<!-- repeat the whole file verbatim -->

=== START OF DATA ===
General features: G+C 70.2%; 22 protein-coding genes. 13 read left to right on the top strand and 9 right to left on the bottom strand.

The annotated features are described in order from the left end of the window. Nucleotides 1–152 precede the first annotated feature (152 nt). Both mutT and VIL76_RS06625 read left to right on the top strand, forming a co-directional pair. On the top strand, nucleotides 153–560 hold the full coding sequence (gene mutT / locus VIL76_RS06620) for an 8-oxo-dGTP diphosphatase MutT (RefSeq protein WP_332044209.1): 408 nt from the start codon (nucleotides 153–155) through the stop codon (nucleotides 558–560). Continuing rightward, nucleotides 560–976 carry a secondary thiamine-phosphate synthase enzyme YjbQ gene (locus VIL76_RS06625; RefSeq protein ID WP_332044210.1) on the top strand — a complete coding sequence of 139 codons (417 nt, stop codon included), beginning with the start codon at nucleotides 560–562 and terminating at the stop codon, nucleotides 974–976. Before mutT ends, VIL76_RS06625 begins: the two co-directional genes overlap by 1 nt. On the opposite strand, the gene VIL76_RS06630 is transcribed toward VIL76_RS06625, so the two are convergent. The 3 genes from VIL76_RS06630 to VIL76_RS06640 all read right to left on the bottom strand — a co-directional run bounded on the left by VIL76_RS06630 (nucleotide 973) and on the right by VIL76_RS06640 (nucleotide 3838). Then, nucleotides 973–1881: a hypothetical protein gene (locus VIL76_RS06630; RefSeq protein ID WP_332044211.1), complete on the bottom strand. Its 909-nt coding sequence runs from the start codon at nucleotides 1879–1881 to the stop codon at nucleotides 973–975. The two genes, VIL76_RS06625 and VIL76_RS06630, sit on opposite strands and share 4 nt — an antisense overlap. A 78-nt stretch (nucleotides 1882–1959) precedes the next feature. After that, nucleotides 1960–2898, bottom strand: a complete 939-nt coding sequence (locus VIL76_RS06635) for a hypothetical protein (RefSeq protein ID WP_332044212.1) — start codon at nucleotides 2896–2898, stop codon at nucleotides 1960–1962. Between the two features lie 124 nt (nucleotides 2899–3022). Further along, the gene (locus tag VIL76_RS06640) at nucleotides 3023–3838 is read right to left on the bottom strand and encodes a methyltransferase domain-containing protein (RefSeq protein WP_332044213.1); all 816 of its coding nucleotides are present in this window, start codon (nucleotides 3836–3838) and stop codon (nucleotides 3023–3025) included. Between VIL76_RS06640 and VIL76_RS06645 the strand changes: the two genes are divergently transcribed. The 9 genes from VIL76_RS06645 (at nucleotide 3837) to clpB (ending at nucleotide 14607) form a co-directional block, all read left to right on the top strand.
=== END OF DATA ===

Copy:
General features: G+C 70.2%; 22 protein-coding genes. 13 read left to right on the top strand and 9 right to left on the bottom strand.

The annotated features are described in order from the left end of the window. Nucleotides 1–152 precede the first annotated feature (152 nt). Both mutT and VIL76_RS06625 read left to right on the top strand, forming a co-directional pair. On the top strand, nucleotides 153–560 hold the full coding sequence (gene mutT / locus VIL76_RS06620) for an 8-oxo-dGTP diphosphatase MutT (RefSeq protein WP_332044209.1): 408 nt from the start codon (nucleotides 153–155) through the stop codon (nucleotides 558–560). Continuing rightward, nucleotides 560–976 carry a secondary thiamine-phosphate synthase enzyme YjbQ gene (locus VIL76_RS06625; RefSeq protein ID WP_332044210.1) on the top strand — a complete coding sequence of 139 codons (417 nt, stop codon included), beginning with the start codon at nucleotides 560–562 and terminating at the stop codon, nucleotides 974–976. Before mutT ends, VIL76_RS06625 begins: the two co-directional genes overlap by 1 nt. On the opposite strand, the gene VIL76_RS06630 is transcribed toward VIL76_RS06625, so the two are convergent. The 3 genes from VIL76_RS06630 to VIL76_RS06640 all read right to left on the bottom strand — a co-directional run bounded on the left by VIL76_RS06630 (nucleotide 973) and on the right by VIL76_RS06640 (nucleotide 3838). Then, nucleotides 973–1881: a hypothetical protein gene (locus VIL76_RS06630; RefSeq protein ID WP_332044211.1), complete on the bottom strand. Its 909-nt coding sequence runs from the start codon at nucleotides 1879–1881 to the stop codon at nucleotides 973–975. The two genes, VIL76_RS06625 and VIL76_RS06630, sit on opposite strands and share 4 nt — an antisense overlap. A 78-nt stretch (nucleotides 1882–1959) precedes the next feature. After that, nucleotides 1960–2898, bottom strand: a complete 939-nt coding sequence (locus VIL76_RS06635) for a hypothetical protein (RefSeq protein ID WP_332044212.1) — start codon at nucleotides 2896–2898, stop codon at nucleotides 1960–1962. Between the two features lie 124 nt (nucleotides 2899–3022). Further along, the gene (locus tag VIL76_RS06640) at nucleotides 3023–3838 is read right to left on the bottom strand and encodes a methyltransferase domain-containing protein (RefSeq protein WP_332044213.1); all 816 of its coding nucleotides are present in this window, start codon (nucleotides 3836–3838) and stop codon (nucleotides 3023–3025) included. Between VIL76_RS06640 and VIL76_RS06645 the strand changes: the two genes are divergently transcribed. The 9 genes from VIL76_RS06645 (at nucleotide 3837) to clpB (ending at nucleotide 14607) form a co-directional block, all read left to right on the top strand.